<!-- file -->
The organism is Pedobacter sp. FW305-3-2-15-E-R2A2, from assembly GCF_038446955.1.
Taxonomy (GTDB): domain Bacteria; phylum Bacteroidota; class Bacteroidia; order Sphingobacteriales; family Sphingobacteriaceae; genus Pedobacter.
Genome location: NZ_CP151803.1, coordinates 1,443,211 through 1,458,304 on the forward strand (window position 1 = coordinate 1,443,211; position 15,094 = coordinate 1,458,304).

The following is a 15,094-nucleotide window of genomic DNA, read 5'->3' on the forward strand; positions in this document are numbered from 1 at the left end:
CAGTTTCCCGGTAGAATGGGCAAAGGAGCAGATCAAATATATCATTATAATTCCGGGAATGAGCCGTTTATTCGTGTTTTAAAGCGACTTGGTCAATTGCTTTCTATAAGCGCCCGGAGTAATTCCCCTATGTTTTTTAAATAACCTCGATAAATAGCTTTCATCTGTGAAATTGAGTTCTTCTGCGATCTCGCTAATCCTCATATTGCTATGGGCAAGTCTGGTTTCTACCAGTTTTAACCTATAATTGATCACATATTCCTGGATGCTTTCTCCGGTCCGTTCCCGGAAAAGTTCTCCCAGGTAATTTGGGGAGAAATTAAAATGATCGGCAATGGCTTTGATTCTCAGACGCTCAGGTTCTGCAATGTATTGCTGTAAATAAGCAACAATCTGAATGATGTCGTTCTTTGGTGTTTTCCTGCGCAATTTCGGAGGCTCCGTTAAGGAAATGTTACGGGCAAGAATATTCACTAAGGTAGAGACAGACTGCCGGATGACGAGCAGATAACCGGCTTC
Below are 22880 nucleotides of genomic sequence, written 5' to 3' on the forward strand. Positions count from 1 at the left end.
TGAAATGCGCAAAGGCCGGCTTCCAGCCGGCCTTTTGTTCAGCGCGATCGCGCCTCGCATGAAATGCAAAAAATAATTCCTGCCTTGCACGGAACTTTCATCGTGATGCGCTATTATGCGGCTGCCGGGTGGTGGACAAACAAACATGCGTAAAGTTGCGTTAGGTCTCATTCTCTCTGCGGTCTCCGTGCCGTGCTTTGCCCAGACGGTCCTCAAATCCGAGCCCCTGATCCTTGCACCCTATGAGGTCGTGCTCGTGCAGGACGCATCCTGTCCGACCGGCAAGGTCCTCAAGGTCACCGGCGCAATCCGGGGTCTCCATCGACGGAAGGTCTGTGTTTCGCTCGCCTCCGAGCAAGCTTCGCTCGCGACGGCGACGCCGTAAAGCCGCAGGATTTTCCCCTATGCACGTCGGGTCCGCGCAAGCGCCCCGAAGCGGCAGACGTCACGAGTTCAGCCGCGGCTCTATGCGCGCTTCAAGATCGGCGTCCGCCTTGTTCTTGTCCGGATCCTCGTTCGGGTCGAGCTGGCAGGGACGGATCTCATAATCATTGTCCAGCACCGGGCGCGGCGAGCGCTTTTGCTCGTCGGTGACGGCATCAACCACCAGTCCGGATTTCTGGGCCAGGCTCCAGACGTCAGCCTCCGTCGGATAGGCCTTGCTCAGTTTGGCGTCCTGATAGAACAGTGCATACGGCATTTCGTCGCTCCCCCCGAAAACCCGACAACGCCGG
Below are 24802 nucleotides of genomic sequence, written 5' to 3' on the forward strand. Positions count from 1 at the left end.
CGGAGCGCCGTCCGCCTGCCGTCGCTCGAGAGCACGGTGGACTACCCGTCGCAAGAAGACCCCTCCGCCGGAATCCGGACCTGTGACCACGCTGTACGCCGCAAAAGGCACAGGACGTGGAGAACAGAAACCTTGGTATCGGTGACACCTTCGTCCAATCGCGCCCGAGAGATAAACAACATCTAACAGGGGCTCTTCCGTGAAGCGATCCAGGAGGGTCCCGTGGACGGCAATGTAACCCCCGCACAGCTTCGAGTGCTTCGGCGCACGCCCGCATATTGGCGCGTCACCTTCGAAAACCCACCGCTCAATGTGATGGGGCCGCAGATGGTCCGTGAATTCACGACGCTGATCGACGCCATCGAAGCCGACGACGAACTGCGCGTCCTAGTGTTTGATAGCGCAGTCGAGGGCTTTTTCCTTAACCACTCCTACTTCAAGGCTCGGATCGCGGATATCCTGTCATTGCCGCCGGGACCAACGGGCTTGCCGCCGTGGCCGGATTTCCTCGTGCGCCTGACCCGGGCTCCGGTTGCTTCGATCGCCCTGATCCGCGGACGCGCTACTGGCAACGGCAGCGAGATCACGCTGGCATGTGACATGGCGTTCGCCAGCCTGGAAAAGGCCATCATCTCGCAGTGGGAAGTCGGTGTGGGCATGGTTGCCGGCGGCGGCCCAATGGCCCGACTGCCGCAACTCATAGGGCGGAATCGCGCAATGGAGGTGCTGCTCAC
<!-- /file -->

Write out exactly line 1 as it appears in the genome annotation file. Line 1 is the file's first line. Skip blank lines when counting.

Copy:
The organism is Pedobacter sp. FW305-3-2-15-E-R2A2, from assembly GCF_038446955.1.